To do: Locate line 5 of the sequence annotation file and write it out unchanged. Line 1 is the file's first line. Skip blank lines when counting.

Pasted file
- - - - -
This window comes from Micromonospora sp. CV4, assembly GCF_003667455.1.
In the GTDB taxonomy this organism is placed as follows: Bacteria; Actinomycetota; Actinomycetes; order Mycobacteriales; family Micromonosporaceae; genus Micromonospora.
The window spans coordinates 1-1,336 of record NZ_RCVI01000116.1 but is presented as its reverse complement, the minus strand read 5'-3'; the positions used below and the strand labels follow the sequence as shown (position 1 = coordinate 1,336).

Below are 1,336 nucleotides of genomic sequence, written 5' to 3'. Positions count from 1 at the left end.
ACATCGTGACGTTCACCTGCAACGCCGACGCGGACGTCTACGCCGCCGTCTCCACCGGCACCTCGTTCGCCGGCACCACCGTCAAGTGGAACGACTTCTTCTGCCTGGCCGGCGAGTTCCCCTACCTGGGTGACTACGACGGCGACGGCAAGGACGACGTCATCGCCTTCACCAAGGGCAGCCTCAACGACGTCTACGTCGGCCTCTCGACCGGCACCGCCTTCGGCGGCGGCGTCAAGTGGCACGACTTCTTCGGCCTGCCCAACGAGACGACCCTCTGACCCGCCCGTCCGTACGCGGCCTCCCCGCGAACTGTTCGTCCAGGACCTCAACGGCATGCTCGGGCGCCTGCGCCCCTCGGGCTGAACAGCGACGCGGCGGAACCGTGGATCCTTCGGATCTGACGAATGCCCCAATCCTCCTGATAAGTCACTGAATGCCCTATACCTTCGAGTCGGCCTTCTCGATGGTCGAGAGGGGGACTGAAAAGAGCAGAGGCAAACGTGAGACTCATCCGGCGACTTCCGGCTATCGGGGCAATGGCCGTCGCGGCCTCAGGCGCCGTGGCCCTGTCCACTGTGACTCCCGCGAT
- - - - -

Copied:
ACATCGTGACGTTCACCTGCAACGCCGACGCGGACGTCTACGCCGCCGTCTCCACCGGCACCTCGTTCGCCGGCACCACCGTCAAGTGGAACGACTTCTTCTGCCTGGCCGGCGAGTTCCCCTACCTGGGTGACTACGACGGCGACGGCAAGGACGACGTCATCGCCTTCACCAAGGGCAGCCTCAACGACGTCTACGTCGGCCTCTCGACCGGCACCGCCTTCGGCGGCGGCGTCAAGTGGCACGACTTCTTCGGCCTGCCCAACGAGACGACCCTCTGACCCGCCCGTCCGTACGCGGCCTCCCCGCGAACTGTTCGTCCAGGACCTCAACGGCATGCTCGGGCGCCTGCGCCCCTCGGGCTGAACAGCGACGCGGCGGAACCGTGGATCCTTCGGATCTGACGAATGCCCCAATCCTCCTGATAAGTCACTGAATGCCCTATACCTTCGAGTCGGCCTTCTCGATGGTCGAGAGGGGGACTGAAAAGAGCAGAGGCAAACGTGAGACTCATCCGGCGACTTCCGGCTATCGGGGCAATGGCCGTCGCGGCCTCAGGCGCCGTGGCCCTGTCCACTGTGACTCCCGCGAT